When restaurant guests are obnoxious, they are only around for a couple of hours, at most, and there are typically only one or two of these losers a day, if that. When restaurant employees suck, they do so all through their shifts, up to five times a week. A verbal tipper or an excessive modifier can ruin only so much of my night, but the stink of a bad co-worker can permeate the whole restaurant.
There are the obviously horrible employees, such as those who fail to show or are lazy when they do. And then there are three prototypes that are especially horrible to work with -- and no, none of them are servers who also write columns about being servers.
I acknowledge that, on the surface, a "waiter who complains about his job in a blog" may seem like an obnoxious person to work with, but this blog is meant to entertain, not offer a true representation of what I am like as an employee. My co-workers swear they enjoy working with me and typically also enjoy reading this blog -- ketchup enthusiasts notwithstanding.
But a waiter/writer has nothing on the three worst restaurant employees. I've encountered versions of these types at nearly every restaurant where I've worked, and I always pray they get triple-sat groups that come in wielding coupons and change purses. The worst of the worst:
Drama queens and kings: These people certainly aren't unique to the restaurant industry, but in a fast-paced, social workplace in which wages fluctuate largely due to factors largely beyond your control, they are especially detrimental.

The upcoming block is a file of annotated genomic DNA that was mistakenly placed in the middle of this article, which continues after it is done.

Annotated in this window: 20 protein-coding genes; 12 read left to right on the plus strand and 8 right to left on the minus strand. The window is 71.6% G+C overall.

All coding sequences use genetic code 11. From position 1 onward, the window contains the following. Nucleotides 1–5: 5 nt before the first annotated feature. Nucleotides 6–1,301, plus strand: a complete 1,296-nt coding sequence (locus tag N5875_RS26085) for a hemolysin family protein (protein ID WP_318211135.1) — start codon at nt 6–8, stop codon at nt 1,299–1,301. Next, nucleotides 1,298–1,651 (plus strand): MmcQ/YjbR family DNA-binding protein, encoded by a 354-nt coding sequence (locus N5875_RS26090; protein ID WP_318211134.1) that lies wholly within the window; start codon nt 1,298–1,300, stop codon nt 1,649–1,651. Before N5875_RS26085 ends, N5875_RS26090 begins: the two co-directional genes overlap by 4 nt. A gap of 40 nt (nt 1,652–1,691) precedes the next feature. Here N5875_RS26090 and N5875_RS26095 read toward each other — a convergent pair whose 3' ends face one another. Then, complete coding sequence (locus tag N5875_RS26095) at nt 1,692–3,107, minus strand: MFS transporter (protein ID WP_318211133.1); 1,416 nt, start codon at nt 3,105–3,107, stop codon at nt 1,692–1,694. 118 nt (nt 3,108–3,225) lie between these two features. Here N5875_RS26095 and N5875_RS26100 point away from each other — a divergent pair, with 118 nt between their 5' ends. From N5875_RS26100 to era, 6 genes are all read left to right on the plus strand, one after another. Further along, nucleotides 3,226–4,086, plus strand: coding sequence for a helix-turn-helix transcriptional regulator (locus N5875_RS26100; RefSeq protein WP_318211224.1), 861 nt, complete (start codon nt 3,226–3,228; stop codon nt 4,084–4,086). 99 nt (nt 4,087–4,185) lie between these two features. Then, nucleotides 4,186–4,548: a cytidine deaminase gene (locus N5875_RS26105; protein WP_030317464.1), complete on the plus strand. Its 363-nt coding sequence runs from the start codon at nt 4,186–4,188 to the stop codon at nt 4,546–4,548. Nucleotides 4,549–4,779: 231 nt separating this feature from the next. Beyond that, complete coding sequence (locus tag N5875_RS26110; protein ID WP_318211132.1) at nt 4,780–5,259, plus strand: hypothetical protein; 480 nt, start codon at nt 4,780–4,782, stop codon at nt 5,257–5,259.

If the night starts with a bad tip, an unappealing family meal or a mildly offensive barb from a co-worker, the drama will stream from these people. Get ready to hear all about how the hostess is a dumb bitch, the guests are rude morons and the kitchen is a band of slow assholes.
And it's only going to get worse -- since the the drama king or queen's shit-head attitude is usually written all over his or her face, tips will be given accordingly. If you're a real masochist, go out for drinks with this person after your shift and hear all about how his or her significant other is a total asshole for forgetting their seven-and-a-half month anniversary.
The overly entitled: Employee X has been working at restaurant X for two months. Employee X thinks he or she has been working there for a year. Employee X tries to leave early, routinely questions more senior employees, cops attitude and tries to get out of side-work. Employee X is a pain in the ass and thinks he or she has built up more equity than he or she actually has.
If employees want to question the way something is done, they need to establish enough credibility to do so. New employees should just stick to the normal routine of trying too hard and being kind of awkward. It hasn't failed us yet, and the senior employees get to pawn off some unwanted work on the new people: That's a restaurant tradition.
The quick-witted slacker: To the undiscerning guest, this person appears to be a great server or bartender. He or she is always quick with the one-liner or has a personality so big it masks poor service. Need a joke on the fly? The quick-witted slacker is right there. Need a table marked with fresh silverware or water refills? Not so much.
And don't ask about what the guests can't see. This type-A personality typically does the bare minimum of opening and closing duties. He or she is probably trying to scam free food off the cooks when polishing silverware is what he or she should be doing.
Yeah, that was a hilarious story about your drunken night out, but maybe you should shut up and cut some limes. It's especially frustrating when guests think these people are good at their job. No, they're just good at masking poor work ethic with charisma.
Keep the wit coming, but it won't help if all your co-workers decide to jump you after the shift.